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Medical tourism could save you a bundle.
17 Top Medical Tourism Destinations
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17 Top Medical Tourism Destinations
Go To India For Your Heart Bypass? Absolutely!
An operation vacation can give you state-of-the-art care, for a fraction of the price
By Sally Treadwell
Want to recover from knee surgery while basking on a spectacular beach in Thailand?
Well—surprise!—your health insurance company might cover the cost for both you and a companion. The catch: you have to go there for the actual operation to qualify. The bonus: not only can you find great care overseas, you could even earn a chunk of the savings (surgery costs 30-90 percent less abroad) or a free pass on the deductible and co-insurance.
Of course, if you don’t have any insurance, you can save yourself really big bucks. Getting that knee op in Thailand could save you $38,000, even after factoring in
the expense of a plane ticket and recovery in a resort hotel. If you zip off to India for a heart bypass, meanwhile, you could trim the cost from as much as $133,000 to a mere $7,000. And yes, if you have a Health Savings Account (HSA) you can use the funds to pay for your overseas medical care at qualifying facilities.
Medical tourism is booming. And it’s no longer a lucky-dip, risk-ridden enterprise. The American non-profit Joint Commission International accredits hospitals both in the US and overseas, certifying excellent standards of care in 1,300 key areas with yearly inspections of facilities and records. There are now over 220 JCI-approved hospitals overseas in countries from India and Singapore to Dubai, Mexico and Malaysia. You’ll find beautiful facilities providing treatment and care that’s at least as good as, and very often better than, US hospitals, at a fraction of the cost.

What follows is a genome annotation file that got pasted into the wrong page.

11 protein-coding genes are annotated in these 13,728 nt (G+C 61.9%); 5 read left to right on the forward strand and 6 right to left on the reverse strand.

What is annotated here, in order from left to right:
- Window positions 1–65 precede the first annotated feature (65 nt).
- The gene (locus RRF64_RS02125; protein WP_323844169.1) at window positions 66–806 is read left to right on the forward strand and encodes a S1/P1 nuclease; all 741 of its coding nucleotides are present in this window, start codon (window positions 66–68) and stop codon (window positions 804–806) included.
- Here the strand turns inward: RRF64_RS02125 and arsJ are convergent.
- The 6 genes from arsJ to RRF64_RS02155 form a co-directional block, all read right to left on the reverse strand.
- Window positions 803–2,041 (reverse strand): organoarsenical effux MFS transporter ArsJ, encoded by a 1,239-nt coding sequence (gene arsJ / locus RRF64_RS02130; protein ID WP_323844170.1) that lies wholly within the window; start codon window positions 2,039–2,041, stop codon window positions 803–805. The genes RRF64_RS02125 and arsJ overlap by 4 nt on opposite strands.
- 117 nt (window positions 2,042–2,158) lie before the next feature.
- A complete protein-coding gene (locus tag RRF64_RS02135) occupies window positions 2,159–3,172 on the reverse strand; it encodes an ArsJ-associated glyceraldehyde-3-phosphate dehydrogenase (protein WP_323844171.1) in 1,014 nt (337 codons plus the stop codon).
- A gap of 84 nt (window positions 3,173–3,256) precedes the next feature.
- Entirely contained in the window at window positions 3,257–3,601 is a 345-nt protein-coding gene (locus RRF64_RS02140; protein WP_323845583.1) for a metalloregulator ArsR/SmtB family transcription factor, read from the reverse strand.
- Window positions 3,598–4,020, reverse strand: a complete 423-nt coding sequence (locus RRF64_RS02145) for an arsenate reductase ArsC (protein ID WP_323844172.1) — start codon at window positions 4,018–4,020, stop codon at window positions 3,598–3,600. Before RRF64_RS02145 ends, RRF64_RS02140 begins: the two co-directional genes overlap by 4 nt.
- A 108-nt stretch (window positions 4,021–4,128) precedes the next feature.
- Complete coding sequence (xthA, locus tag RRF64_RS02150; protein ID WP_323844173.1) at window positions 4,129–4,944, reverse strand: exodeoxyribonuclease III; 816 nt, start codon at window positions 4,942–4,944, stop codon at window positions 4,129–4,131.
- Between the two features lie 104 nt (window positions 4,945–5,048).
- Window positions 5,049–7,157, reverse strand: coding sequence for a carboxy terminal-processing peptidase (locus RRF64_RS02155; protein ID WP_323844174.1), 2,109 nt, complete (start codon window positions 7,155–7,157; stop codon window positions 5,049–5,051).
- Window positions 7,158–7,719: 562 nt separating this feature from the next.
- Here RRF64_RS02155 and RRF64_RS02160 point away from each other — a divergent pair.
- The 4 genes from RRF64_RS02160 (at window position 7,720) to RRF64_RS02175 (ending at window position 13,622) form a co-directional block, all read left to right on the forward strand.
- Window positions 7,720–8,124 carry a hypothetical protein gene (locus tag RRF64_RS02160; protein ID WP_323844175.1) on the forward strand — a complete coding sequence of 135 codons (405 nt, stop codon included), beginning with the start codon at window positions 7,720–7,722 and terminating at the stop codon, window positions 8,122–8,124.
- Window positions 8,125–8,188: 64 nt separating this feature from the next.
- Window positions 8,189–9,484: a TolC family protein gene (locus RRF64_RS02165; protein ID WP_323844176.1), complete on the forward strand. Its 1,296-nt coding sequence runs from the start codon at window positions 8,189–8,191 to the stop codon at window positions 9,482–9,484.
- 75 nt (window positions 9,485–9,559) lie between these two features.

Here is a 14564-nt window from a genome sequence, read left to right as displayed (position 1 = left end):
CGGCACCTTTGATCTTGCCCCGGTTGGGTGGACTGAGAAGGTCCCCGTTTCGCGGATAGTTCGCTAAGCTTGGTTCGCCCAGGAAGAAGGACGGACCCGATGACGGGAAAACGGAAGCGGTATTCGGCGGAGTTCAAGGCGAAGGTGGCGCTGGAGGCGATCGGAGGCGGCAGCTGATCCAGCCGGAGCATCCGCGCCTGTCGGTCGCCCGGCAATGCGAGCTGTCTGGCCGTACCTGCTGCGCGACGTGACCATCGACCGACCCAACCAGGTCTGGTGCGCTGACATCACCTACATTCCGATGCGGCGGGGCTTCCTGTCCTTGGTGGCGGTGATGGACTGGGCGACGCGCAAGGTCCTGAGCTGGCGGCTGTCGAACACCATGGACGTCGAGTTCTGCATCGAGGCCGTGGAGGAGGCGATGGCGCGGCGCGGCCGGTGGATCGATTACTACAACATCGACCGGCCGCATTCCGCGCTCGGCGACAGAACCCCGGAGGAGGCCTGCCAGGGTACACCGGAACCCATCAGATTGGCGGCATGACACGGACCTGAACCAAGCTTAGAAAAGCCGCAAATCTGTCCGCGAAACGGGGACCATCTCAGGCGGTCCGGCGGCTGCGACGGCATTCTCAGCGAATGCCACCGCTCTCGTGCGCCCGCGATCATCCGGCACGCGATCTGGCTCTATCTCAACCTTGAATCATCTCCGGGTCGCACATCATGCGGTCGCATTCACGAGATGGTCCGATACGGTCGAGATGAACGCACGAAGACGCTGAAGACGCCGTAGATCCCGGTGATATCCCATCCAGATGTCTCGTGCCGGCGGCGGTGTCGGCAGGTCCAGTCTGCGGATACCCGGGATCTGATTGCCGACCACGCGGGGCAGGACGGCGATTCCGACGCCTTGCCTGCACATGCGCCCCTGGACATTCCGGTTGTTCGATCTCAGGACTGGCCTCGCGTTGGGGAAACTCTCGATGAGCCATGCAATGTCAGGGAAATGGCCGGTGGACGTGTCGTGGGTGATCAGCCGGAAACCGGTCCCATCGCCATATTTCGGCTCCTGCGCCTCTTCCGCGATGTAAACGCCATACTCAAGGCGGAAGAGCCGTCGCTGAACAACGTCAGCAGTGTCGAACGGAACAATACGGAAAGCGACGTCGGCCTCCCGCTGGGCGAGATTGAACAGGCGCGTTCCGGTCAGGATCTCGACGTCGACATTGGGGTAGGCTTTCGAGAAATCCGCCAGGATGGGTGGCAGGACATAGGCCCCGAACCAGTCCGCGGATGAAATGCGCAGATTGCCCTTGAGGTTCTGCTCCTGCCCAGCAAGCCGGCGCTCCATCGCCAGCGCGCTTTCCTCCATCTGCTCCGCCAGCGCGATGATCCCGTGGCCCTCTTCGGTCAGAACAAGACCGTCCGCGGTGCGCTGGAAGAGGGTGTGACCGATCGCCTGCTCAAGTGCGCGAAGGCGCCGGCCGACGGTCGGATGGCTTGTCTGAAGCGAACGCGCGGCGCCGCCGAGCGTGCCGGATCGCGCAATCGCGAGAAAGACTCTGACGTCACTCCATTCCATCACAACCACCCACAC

Although ‘operation vacations’ are usually very worthwhile for procedures costing more than $6,000 out of pocket, cost isn’t always the motivating factor. Many facilities specialize in certain procedures, leading to superior treatment, or a procedure that isn’t yet approved or readily available in the US. And sometimes long waiting lists can spur medical tourism, too.
It’s essential to do your homework thoroughly. Check the certification of both the hospital and the doctor you’ll be seeing; ask about references, the number of similar procedures they have done, and success rates; know what liability and malpractice insurance they have. Discuss both before-care and after-care. Can you sit on that beach after you’re done, or should you plan to do your touring ahead of surgery? How soon can you—or should you—travel? Will your local doctor co-operate with the overseas doctor? What if there’s a complication after you get home? What standard of English is spoken?
Technology will be your ally. Video conferencing helps you to virtually “meet” your surgeon ahead of time, and lets family members at home talk to you and your doctors while you’re there. Telehealth-enabled instruments like otoscopes, dermascopes and electronic stethoscopes allow your doctor and anesthesiologist to give you pre- and post-operative examinations. And RateADrug.com’s systematic online prescription drug evaluations allow you to efficiently keep your doctors overseas and at home abreast of medication side-effects, efficacy and side-benefits.
Interested? Josef Woodman’s “Patients Beyond Borders” is a good preliminary resource, and his country-by-country companion books will help you refine your search. You may also want to consult a specialized medical travel agency like MedRetreat, Patients Without Borders, Blue Cross/Blue Shield of South Carolina’s Companion Global Healthcare (which can offer liability insurance to companies) or SurgicalTrip. Although it will add to the cost and again, you should research travel companies carefully, the help of someone who’s been there, done that, can make things run much more smoothly.
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Crossroads Centre - West Indies
Ivo Pitanguy Clinic - Brazil
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